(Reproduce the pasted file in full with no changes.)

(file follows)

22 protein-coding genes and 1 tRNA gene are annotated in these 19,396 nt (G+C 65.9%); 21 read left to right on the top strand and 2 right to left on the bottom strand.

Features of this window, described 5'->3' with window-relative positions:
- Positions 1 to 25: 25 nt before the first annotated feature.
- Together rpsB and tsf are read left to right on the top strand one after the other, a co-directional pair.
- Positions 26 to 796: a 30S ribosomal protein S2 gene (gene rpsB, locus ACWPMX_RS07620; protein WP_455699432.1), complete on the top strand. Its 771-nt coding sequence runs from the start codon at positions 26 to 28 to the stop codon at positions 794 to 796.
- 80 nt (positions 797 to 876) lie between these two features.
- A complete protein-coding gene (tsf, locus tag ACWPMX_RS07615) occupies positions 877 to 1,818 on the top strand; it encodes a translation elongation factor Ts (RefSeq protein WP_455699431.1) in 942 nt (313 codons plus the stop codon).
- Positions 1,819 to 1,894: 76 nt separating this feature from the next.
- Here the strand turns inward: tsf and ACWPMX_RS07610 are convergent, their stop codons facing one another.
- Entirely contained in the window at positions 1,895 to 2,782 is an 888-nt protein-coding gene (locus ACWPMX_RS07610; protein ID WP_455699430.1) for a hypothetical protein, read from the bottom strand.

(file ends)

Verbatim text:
22 protein-coding genes and 1 tRNA gene are annotated in these 19,396 nt (G+C 65.9%); 21 read left to right on the top strand and 2 right to left on the bottom strand.

Features of this window, described 5'->3' with window-relative positions:
- Positions 1 to 25: 25 nt before the first annotated feature.
- Together rpsB and tsf are read left to right on the top strand one after the other, a co-directional pair.
- Positions 26 to 796: a 30S ribosomal protein S2 gene (gene rpsB, locus ACWPMX_RS07620; protein WP_455699432.1), complete on the top strand. Its 771-nt coding sequence runs from the start codon at positions 26 to 28 to the stop codon at positions 794 to 796.
- 80 nt (positions 797 to 876) lie between these two features.
- A complete protein-coding gene (tsf, locus tag ACWPMX_RS07615) occupies positions 877 to 1,818 on the top strand; it encodes a translation elongation factor Ts (RefSeq protein WP_455699431.1) in 942 nt (313 codons plus the stop codon).
- Positions 1,819 to 1,894: 76 nt separating this feature from the next.
- Here the strand turns inward: tsf and ACWPMX_RS07610 are convergent, their stop codons facing one another.
- Entirely contained in the window at positions 1,895 to 2,782 is an 888-nt protein-coding gene (locus ACWPMX_RS07610; protein ID WP_455699430.1) for a hypothetical protein, read from the bottom strand.